- The Washington Times - Tuesday, January 31, 2017

Former Secretary of State Madeleine Albright said Tuesday morning that “there are tears in the eyes” of the Statue of Liberty following President Trump’s executive order temporarily barring travel from seven majority-Muslim nations.

“It’s anti-American in what this country stands for,” the Democrat, who supported Hillary Clinton’s failed presidential bid, told CNN’s Chris Cuomo on “New Day.”

“The Statue of Liberty’s message is in fact one of open arms and welcoming people, and I do think that there are tears in the eyes of the statue at the moment,” Ms. Albright said. “And I do think that the whole aspect of this, in terms of deciding that our safety and security depends on keeping people out rather than welcoming people and understanding what this country is about.”

Mr. Trump’s order, which has sparked protests at airports across the nation since it was signed Friday, temporarily bans travel from seven predominantly Muslim countries with a history of terrorism — Syria, Sudan, Iraq, Iran, Yemen, Somalia and Libya. The order suspends all refugee admission for 120 days, and refugee admission from Syria is suspended indefinitely.

Ms. Albright said Tuesday that the order will not help protect the country from terrorists.

“It has not made America safer,” she said. “I think this was the most unprepared plan that I’ve ever seen in terms of the lack of coordination with other parts of the government. We’re seeing that every hour where various departments were not in fact notified.

SEE ALSO: Madeleine Albright ‘ready to register as Muslim’ to protest Donald Trump refugee policies

“Also, not clear about the unintended consequences of this decision,” Ms. Albright continued. “It has actually created more danger, because there are countries that are now in fact not able to cooperate with us in terms of intelligence sharing or generally mistrust. There’s going to be tit for tat where our people are kept out. For instance, we have troops in Iraq now, and so we have to worry about how they are going to be treated.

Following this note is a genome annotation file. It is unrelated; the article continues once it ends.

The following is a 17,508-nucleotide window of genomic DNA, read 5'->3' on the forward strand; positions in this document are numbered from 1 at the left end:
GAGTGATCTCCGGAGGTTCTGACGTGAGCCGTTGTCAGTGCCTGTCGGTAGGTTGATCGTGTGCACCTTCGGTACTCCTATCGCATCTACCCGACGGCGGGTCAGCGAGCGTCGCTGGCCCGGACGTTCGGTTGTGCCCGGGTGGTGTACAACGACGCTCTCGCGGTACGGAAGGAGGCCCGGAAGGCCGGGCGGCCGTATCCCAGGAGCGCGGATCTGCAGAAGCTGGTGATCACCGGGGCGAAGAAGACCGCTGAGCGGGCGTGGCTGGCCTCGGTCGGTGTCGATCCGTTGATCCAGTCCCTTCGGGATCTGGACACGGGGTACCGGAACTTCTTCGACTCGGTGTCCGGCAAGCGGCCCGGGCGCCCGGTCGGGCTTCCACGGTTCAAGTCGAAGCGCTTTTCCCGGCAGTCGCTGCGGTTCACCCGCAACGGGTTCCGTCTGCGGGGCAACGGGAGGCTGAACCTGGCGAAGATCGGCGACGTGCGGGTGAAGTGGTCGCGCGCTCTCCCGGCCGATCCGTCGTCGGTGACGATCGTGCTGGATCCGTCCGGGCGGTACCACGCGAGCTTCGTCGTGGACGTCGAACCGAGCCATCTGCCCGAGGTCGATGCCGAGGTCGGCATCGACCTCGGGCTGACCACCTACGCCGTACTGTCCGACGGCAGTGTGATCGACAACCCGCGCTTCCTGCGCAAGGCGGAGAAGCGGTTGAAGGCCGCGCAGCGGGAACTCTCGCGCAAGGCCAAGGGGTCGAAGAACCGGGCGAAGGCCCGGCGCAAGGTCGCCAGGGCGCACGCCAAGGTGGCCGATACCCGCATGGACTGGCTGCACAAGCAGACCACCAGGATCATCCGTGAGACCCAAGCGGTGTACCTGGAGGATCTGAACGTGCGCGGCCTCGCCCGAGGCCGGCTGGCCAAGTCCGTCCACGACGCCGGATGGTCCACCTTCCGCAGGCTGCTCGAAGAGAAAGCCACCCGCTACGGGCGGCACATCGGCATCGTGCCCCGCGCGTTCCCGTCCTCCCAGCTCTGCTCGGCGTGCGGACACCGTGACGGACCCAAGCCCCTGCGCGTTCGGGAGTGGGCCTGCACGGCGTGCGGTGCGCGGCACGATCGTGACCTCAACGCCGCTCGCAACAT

“I think it’s created chaos internationally,” she added. “I think it is one of the worst decisions And then blaming a whole religion for this is truly outrageous and un-American.”

In anticipation of the order’s signing last week, Ms. Albright joined a “solidarity” movement championed by the Women’s March on Washington.

“I was raised Catholic, became Episcopalian & found out later my family was Jewish. I stand ready to register as Muslim in #solidarity,” the former secretary of state tweeted to her 170,000 followers Wednesday afternoon.

“There is no fine print on the Statue of Liberty. America must remain open to people of all faiths & backgrounds. #RefugeesWelcome,” she added.

• Jessica Chasmar can be reached at jchasmar@washingtontimes.com.

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